Interestingly, investigators found intriguing information when they examined cases of AFM in peak years in comparison to non-peak years.
“We compared cases in 2016 and 2018, the two years we have complete data for, with [cases from] 2015 and 2017, our non-peak years,” Routh shared. “Peak year cases do appear different. These [patients] were significantly more likely to have [CSF] pleocytosis, a greater proportion with only upper limbs affected, preceding respiratory symptoms prior to weakness onset, and enterovirus or rhinovirus isolated from any specimen.” Routh added that only cases in peak years tested positive for EV-D68.
The cases of AFM identified in non-peak years were significantly more likely to be older, to feature lower limb weakness, and to be more severe than cases in peak years, according to Routh.
“We defined a case as severe if [the patient] had weakness in all four extremities, required mechanical ventilation, and had symptomatic cranial nerve involvement,” she explained. “These data suggest that something different is occurring in peak years that may be driving these clinical distinctions.”
Routh noted the higher detection of EV-D68 in peak years is striking, and adds evidence for an association with AFM during those years. She also said patients diagnosed with AFM in 2018 were more likely to report fever and respiratory or gastrointestinal symptoms before weakness onset. Further, Routh shared there were more cases testing positive for EV-A71 in 2018, which she attributed to an isolated outbreak of AFM in Colorado that year.
“[That] reminds us that many enteroviruses do have the capability to cause AFM. It is important to continue to conduct broad clinical and enterovirus surveillance to understand this full spectrum,” she stressed.
Still unclear is what clinicians can expect to see of AFM this year, considering the COVID-19-related push for physical distancing, masking, and improved hand hygiene practices. “These practices may result in decreased circulation of other viruses, including enteroviruses, and therefore either a decrease or delay in AFM this year,” Routh offered.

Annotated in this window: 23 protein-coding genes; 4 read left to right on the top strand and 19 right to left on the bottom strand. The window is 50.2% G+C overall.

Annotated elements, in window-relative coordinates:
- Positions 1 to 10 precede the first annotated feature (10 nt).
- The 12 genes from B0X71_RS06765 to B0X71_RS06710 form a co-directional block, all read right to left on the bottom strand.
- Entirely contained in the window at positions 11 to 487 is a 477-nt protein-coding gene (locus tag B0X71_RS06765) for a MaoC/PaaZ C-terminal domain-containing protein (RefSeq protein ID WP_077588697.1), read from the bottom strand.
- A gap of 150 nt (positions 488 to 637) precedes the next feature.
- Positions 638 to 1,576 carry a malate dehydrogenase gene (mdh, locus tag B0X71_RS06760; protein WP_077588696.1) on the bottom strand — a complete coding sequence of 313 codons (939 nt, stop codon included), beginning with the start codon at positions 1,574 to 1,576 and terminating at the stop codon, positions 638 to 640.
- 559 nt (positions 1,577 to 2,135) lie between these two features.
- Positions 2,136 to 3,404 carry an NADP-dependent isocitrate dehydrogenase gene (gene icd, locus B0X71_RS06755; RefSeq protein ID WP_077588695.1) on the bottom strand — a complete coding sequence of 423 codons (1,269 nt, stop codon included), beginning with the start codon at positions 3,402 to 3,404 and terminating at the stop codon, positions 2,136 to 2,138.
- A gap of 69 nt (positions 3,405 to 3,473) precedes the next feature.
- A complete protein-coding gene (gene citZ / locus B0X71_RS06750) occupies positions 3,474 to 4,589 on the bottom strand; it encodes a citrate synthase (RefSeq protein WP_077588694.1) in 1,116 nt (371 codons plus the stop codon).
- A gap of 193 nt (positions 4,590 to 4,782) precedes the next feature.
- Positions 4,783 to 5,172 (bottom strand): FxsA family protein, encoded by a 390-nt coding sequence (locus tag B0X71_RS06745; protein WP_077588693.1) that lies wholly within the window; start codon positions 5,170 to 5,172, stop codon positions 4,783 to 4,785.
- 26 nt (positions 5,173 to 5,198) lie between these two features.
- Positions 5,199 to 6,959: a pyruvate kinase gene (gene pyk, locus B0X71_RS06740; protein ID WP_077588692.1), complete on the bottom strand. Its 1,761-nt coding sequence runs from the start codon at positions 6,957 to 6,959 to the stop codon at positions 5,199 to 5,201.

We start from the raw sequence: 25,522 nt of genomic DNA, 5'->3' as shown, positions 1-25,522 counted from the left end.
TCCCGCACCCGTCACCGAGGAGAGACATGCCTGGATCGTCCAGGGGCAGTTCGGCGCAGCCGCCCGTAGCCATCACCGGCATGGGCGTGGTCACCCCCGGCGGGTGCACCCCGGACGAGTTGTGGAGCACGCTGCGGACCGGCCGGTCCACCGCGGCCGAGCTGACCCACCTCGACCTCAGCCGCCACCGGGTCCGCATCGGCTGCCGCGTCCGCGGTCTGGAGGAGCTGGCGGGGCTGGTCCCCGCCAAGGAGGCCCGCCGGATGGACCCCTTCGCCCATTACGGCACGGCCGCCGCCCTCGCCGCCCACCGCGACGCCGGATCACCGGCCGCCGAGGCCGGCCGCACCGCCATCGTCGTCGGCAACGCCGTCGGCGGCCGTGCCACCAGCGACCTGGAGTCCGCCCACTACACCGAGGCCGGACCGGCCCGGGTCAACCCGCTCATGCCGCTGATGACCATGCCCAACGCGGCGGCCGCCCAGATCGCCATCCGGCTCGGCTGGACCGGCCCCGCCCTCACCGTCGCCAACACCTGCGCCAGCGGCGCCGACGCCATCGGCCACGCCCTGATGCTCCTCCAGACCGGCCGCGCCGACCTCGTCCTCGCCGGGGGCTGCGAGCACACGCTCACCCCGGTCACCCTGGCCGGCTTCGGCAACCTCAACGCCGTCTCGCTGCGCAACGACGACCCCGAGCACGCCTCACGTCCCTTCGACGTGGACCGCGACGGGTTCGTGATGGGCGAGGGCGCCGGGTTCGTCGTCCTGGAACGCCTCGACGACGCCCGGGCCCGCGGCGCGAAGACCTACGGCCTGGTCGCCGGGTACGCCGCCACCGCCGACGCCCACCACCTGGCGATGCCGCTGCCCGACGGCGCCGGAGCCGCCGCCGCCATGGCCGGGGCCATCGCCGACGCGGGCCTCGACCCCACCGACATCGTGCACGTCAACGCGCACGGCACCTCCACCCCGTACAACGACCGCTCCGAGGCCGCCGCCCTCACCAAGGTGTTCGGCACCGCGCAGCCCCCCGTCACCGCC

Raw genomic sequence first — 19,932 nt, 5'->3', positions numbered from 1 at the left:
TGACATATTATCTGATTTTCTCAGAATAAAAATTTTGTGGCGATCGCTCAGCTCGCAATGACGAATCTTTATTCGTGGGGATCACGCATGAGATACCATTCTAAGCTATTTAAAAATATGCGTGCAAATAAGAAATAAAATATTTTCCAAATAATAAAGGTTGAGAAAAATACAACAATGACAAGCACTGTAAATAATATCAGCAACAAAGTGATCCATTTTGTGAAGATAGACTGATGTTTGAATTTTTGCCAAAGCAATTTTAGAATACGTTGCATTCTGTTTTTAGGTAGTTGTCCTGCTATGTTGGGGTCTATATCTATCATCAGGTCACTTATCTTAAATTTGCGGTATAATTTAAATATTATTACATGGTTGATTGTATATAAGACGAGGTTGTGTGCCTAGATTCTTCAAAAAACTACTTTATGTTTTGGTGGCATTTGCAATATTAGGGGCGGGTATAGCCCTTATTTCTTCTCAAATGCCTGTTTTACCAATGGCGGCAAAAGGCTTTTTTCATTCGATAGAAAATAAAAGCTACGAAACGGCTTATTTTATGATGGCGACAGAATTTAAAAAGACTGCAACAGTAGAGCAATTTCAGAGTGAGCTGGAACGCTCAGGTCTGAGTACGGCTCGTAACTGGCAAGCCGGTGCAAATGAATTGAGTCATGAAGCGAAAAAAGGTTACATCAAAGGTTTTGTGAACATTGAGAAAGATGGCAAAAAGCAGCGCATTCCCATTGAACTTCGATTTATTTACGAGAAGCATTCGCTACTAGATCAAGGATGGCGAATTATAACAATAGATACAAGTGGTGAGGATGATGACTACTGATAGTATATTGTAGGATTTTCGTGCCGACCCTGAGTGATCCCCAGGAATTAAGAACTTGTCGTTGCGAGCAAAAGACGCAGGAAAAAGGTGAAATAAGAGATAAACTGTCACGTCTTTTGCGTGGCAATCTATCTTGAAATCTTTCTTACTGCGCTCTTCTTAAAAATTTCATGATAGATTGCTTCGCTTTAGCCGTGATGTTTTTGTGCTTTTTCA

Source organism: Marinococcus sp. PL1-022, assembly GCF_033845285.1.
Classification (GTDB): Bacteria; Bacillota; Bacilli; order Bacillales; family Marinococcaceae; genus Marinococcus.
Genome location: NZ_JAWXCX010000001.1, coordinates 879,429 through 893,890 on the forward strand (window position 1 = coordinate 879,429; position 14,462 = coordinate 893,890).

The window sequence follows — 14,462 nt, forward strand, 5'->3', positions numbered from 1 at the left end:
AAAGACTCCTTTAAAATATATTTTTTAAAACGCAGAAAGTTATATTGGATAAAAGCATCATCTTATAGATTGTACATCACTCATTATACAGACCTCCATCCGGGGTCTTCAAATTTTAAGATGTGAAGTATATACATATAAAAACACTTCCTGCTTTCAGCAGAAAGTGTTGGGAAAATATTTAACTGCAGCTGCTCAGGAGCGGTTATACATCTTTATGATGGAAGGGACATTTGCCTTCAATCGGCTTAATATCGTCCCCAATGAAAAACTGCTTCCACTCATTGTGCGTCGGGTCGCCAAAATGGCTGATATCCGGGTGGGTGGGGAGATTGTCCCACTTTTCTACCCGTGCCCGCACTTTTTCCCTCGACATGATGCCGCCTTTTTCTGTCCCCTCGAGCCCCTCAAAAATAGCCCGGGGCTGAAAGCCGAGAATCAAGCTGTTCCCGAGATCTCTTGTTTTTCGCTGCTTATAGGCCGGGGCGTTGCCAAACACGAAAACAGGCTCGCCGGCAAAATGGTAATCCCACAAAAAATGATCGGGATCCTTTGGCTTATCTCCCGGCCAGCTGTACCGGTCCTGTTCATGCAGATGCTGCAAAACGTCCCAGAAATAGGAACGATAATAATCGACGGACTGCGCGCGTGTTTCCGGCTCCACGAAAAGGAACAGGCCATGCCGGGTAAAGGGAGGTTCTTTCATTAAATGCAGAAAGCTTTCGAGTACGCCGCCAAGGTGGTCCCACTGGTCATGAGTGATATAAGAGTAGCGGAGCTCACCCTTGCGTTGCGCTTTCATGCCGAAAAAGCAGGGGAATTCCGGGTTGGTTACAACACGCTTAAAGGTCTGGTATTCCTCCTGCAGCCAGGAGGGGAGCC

It is important for clinicians to understand and recognize the four stages of AFM, beginning with the prodromal illness that often precedes the neurologic symptoms by about a week, according to Kevin Messacar, MD, MPH, who also spoke during the July 21 presentation.3
“This is typically a non-distinct illness that, in over 90% of cases, is associated with fever and respiratory symptoms such as cough, congestion, sore throat, and sometimes asthma-like symptoms such as wheezing and shortness of breath,” said Messacar, a clinical researcher and associate professor of pediatrics at the University of Colorado. “Gastrointestinal symptoms such as vomiting and diarrhea are seen less commonly in around one-third of patients.”
Messacar added that in cases that are associated with particular enteroviruses (e.g., EV-A71), there also may be distinctive lesions on the palms, the soles of the feet, and the back of the throat that are characteristic of hand-foot-mouth disease.
After five to seven days, on average, the second stage of AFM, the onset of neurologic symptoms, generally begins, Messacar noted. At this point, many patients report their prodromal symptoms have resolved or are improving. But once the neurologic symptoms start, fever may return or rise, and there may be meningeal signs such as headaches, which lead to vomiting, neck stiffness, and back pain.